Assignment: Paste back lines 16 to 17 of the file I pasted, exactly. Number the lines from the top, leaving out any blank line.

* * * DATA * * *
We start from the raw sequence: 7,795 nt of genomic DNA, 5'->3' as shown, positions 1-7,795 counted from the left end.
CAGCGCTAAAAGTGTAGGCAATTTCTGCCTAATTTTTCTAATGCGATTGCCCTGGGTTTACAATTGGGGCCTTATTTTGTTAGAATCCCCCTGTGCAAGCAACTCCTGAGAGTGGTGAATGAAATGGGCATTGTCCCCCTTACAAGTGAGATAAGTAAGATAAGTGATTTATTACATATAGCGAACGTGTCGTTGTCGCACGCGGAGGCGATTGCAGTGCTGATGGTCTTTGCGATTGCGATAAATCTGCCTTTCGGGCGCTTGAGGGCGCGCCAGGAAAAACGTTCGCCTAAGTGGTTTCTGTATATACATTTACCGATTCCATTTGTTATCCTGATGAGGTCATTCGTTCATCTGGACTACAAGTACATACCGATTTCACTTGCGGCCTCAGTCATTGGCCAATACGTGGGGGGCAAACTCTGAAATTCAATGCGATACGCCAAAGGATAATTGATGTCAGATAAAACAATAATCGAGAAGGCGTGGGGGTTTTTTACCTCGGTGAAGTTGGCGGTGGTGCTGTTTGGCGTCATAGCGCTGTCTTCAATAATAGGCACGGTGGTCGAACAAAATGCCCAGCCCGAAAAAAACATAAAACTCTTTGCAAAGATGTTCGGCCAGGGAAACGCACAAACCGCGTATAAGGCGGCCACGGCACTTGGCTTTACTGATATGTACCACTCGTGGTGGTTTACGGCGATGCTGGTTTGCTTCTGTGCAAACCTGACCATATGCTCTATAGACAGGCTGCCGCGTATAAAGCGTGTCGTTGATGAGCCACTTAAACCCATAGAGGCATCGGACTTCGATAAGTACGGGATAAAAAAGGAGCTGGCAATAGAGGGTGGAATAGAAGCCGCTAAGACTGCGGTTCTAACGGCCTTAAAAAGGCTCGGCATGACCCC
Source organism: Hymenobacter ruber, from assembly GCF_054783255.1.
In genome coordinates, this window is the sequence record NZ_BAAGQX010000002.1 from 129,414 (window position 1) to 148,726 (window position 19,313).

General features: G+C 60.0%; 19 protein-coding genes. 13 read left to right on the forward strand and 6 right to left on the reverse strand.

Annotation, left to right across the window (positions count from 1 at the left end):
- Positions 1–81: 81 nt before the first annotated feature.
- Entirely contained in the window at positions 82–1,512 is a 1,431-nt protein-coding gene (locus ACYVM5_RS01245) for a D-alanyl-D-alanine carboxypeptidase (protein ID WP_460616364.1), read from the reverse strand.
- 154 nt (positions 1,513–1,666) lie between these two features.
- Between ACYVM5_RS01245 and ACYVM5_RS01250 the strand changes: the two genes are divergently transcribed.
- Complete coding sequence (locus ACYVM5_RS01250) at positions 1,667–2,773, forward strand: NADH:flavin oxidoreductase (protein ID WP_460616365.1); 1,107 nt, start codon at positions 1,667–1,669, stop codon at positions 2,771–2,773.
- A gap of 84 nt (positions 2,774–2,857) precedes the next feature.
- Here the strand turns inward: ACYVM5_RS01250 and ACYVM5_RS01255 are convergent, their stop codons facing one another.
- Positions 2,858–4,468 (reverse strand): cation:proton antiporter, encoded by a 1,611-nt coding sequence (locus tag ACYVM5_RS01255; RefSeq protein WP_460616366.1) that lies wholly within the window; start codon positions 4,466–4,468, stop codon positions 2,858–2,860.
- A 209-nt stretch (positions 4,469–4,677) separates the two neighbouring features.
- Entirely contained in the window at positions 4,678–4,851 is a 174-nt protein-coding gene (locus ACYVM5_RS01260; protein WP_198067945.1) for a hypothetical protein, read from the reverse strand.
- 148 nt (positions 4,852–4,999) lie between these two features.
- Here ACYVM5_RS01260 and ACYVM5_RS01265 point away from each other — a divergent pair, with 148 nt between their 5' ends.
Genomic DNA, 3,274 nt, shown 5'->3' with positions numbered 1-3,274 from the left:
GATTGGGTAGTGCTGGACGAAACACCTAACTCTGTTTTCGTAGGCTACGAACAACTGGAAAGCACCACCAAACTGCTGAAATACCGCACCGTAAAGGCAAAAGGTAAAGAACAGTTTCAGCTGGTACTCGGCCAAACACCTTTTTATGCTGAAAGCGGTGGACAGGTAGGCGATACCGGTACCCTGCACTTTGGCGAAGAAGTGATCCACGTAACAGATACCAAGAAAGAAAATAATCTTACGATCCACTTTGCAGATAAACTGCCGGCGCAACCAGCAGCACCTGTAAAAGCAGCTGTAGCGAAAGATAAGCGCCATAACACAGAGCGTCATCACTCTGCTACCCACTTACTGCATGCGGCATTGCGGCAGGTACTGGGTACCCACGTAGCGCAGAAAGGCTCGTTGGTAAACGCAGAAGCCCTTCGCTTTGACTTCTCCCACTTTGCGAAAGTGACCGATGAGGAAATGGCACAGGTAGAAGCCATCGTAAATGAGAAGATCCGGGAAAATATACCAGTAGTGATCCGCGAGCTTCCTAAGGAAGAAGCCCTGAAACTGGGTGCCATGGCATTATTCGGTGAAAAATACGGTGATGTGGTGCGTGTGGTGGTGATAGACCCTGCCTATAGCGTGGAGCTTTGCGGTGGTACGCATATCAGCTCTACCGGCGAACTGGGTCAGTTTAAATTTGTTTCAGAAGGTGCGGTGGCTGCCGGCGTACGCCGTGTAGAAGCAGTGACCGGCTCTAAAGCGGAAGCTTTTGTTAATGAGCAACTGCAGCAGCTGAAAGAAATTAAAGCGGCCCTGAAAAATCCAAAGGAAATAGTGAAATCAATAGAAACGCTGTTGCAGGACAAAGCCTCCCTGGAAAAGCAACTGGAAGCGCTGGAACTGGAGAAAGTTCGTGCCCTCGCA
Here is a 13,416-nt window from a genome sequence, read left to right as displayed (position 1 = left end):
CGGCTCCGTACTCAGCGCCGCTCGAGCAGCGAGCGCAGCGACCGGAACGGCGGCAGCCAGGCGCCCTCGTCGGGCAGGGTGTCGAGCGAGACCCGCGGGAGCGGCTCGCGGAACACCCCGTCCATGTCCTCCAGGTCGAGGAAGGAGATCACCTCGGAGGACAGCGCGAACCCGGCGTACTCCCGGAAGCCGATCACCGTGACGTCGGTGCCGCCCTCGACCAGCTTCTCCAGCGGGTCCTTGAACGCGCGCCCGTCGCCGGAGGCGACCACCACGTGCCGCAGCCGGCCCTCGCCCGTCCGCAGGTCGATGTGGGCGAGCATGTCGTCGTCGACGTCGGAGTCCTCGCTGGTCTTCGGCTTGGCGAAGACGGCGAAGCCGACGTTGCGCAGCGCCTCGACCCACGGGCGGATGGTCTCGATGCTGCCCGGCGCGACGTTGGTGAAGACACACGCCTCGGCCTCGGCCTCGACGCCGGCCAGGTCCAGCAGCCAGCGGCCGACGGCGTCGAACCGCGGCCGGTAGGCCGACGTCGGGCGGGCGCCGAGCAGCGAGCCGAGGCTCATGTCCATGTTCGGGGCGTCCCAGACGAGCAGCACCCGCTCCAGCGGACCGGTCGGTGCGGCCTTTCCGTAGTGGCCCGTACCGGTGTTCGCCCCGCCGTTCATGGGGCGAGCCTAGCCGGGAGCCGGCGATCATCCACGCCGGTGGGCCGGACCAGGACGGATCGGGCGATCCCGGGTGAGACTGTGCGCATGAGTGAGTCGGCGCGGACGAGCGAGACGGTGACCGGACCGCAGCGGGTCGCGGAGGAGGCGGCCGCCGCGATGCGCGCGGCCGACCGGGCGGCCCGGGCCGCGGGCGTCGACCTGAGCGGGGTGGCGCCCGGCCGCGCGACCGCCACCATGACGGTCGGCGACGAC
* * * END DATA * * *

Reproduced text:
- Entirely contained in the window at positions 4,678–4,851 is a 174-nt protein-coding gene (locus ACYVM5_RS01260; protein WP_198067945.1) for a hypothetical protein, read from the reverse strand.
- 148 nt (positions 4,852–4,999) lie between these two features.